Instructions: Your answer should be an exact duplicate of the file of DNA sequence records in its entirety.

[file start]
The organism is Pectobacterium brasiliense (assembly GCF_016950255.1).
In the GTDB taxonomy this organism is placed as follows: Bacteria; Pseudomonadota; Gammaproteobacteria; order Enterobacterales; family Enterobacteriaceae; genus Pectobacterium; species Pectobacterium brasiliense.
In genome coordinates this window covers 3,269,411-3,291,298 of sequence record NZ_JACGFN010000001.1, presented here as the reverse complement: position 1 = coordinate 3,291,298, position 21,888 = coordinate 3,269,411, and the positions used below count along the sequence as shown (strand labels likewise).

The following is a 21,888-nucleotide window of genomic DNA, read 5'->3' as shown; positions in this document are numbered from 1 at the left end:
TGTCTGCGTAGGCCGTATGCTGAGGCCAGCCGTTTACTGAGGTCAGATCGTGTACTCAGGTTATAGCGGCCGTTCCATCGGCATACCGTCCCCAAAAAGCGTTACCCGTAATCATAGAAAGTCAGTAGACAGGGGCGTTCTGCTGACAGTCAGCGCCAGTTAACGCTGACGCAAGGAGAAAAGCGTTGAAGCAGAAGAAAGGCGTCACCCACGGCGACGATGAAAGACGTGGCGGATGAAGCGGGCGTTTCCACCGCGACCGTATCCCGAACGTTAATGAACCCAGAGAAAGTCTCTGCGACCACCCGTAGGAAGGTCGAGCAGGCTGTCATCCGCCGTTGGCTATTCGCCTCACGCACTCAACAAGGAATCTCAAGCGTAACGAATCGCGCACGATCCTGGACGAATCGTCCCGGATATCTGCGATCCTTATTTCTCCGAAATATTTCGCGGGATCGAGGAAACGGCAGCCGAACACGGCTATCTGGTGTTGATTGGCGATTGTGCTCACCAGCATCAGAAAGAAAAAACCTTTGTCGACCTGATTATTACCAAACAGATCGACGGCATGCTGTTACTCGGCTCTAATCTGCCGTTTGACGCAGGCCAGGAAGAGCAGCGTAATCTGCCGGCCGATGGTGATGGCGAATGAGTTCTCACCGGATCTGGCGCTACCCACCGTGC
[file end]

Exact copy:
The organism is Pectobacterium brasiliense (assembly GCF_016950255.1).
In the GTDB taxonomy this organism is placed as follows: Bacteria; Pseudomonadota; Gammaproteobacteria; order Enterobacterales; family Enterobacteriaceae; genus Pectobacterium; species Pectobacterium brasiliense.
In genome coordinates this window covers 3,269,411-3,291,298 of sequence record NZ_JACGFN010000001.1, presented here as the reverse complement: position 1 = coordinate 3,291,298, position 21,888 = coordinate 3,269,411, and the positions used below count along the sequence as shown (strand labels likewise).

The following is a 21,888-nucleotide window of genomic DNA, read 5'->3' as shown; positions in this document are numbered from 1 at the left end:
TGTCTGCGTAGGCCGTATGCTGAGGCCAGCCGTTTACTGAGGTCAGATCGTGTACTCAGGTTATAGCGGCCGTTCCATCGGCATACCGTCCCCAAAAAGCGTTACCCGTAATCATAGAAAGTCAGTAGACAGGGGCGTTCTGCTGACAGTCAGCGCCAGTTAACGCTGACGCAAGGAGAAAAGCGTTGAAGCAGAAGAAAGGCGTCACCCACGGCGACGATGAAAGACGTGGCGGATGAAGCGGGCGTTTCCACCGCGACCGTATCCCGAACGTTAATGAACCCAGAGAAAGTCTCTGCGACCACCCGTAGGAAGGTCGAGCAGGCTGTCATCCGCCGTTGGCTATTCGCCTCACGCACTCAACAAGGAATCTCAAGCGTAACGAATCGCGCACGATCCTGGACGAATCGTCCCGGATATCTGCGATCCTTATTTCTCCGAAATATTTCGCGGGATCGAGGAAACGGCAGCCGAACACGGCTATCTGGTGTTGATTGGCGATTGTGCTCACCAGCATCAGAAAGAAAAAACCTTTGTCGACCTGATTATTACCAAACAGATCGACGGCATGCTGTTACTCGGCTCTAATCTGCCGTTTGACGCAGGCCAGGAAGAGCAGCGTAATCTGCCGGCCGATGGTGATGGCGAATGAGTTCTCACCGGATCTGGCGCTACCCACCGTGC